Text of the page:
It did leave me wondering if the temple that Luke discovers and vows to return to on Devaron will link to his location in The Force Awakens. Other than that though, there’s not really much to be gained from The Weapon of a Jedi. I’d recommend reading Heir to the Jedi instead and only investigating this if you’re determined to explore absolutely everything in the new EU.
Thankfully, Moving Target meets with much more success. Throwing Leia into the spotlight, it opens with the former Alderaanian princess reciting her memoirs to an insistent droid soon before The Force Awakens. What’s especially intriguing about that is it states outright what will presumably be her position in the film and name drops the Resistance and the First Order for the first time in official canon.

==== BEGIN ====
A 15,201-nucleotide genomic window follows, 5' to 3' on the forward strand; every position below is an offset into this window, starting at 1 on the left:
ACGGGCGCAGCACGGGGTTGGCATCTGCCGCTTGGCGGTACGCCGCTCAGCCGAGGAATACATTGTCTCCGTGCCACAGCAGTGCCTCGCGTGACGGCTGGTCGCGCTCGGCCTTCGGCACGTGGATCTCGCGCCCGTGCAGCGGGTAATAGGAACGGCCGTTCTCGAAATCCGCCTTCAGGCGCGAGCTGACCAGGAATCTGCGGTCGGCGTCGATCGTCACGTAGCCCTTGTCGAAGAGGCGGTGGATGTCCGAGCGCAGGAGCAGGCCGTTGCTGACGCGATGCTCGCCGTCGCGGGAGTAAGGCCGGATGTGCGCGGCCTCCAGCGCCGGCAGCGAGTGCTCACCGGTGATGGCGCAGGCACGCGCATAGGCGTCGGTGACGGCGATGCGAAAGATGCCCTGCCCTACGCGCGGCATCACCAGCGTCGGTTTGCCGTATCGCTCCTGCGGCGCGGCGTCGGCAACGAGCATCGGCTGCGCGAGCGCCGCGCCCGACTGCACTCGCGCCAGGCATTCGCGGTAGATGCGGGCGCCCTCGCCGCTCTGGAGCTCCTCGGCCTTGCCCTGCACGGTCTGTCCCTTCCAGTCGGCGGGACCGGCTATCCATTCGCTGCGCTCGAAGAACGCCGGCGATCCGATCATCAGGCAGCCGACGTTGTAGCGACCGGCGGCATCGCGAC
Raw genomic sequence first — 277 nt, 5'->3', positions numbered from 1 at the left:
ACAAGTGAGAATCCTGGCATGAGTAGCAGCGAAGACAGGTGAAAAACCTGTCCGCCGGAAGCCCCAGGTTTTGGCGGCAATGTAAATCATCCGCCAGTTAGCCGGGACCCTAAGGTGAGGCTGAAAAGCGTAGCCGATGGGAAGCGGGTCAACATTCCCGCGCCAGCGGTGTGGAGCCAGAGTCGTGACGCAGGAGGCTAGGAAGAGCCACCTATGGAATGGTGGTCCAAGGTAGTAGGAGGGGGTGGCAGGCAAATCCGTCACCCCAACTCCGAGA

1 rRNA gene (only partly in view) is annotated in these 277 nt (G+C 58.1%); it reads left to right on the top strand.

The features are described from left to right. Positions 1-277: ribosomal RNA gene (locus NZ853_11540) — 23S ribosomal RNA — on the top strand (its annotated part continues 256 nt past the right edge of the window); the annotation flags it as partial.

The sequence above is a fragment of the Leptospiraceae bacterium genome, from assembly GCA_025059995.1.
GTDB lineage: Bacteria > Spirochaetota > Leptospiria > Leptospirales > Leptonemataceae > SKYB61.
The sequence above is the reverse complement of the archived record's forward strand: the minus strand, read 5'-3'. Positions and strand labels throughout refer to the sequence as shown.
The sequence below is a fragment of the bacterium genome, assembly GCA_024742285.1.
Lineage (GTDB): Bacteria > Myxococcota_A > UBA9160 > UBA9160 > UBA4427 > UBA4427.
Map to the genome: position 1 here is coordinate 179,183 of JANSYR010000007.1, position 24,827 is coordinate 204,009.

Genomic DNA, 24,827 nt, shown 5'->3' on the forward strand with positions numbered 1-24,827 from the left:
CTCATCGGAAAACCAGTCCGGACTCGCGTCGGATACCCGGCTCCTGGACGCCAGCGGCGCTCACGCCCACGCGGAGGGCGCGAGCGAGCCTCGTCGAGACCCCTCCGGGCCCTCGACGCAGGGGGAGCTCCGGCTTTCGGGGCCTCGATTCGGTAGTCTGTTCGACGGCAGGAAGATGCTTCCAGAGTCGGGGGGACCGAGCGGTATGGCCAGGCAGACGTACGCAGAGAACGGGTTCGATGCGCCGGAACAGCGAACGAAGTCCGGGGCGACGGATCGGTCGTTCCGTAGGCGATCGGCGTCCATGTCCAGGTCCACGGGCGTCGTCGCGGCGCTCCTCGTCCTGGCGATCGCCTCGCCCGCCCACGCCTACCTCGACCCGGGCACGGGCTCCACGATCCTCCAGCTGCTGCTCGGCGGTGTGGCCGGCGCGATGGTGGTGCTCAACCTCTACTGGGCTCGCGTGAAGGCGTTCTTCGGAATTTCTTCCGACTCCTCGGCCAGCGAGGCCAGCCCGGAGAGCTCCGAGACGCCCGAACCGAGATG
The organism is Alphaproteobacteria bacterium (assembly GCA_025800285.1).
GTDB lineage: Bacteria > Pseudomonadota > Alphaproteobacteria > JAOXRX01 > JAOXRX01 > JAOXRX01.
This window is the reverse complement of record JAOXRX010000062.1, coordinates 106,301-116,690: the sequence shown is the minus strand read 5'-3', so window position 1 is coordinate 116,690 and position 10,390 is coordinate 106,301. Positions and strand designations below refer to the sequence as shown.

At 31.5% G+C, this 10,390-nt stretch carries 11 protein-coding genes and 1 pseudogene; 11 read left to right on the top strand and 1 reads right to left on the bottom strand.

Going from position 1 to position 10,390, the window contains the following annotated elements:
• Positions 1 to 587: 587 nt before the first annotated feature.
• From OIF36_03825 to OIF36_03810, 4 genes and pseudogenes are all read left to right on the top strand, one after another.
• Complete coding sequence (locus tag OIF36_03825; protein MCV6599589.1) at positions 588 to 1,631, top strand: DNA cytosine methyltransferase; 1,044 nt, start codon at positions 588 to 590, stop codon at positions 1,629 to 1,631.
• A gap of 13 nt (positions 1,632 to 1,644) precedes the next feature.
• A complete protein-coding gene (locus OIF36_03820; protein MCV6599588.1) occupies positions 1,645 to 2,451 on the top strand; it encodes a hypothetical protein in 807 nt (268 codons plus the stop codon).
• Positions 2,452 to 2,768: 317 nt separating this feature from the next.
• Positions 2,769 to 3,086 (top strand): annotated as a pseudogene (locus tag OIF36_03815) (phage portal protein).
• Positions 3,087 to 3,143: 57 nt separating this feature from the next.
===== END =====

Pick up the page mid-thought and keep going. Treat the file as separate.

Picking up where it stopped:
The primary plot takes place after The Empire Strikes Back and starts by offering some insights into Leia’s life on Alderaan, including the fact that Bail Organa had been grooming her to fight the Empire from early on. This is a curious contrast to Luke’s sheltered upbringing and Obi-Wan’s decision to watch over him from a distance.
It does occasionally fall into the trap of rehashing what happened in Episodes IV and V when outlining Leia’s thoughts, but it’s nowhere near as detrimental as in The Weapon of a Jedi. As with Han in Smuggler’s Run, Leia’s portrayal feels consistent with how she comes across in the movies; strong-willed and determined, yet compassionate and caring.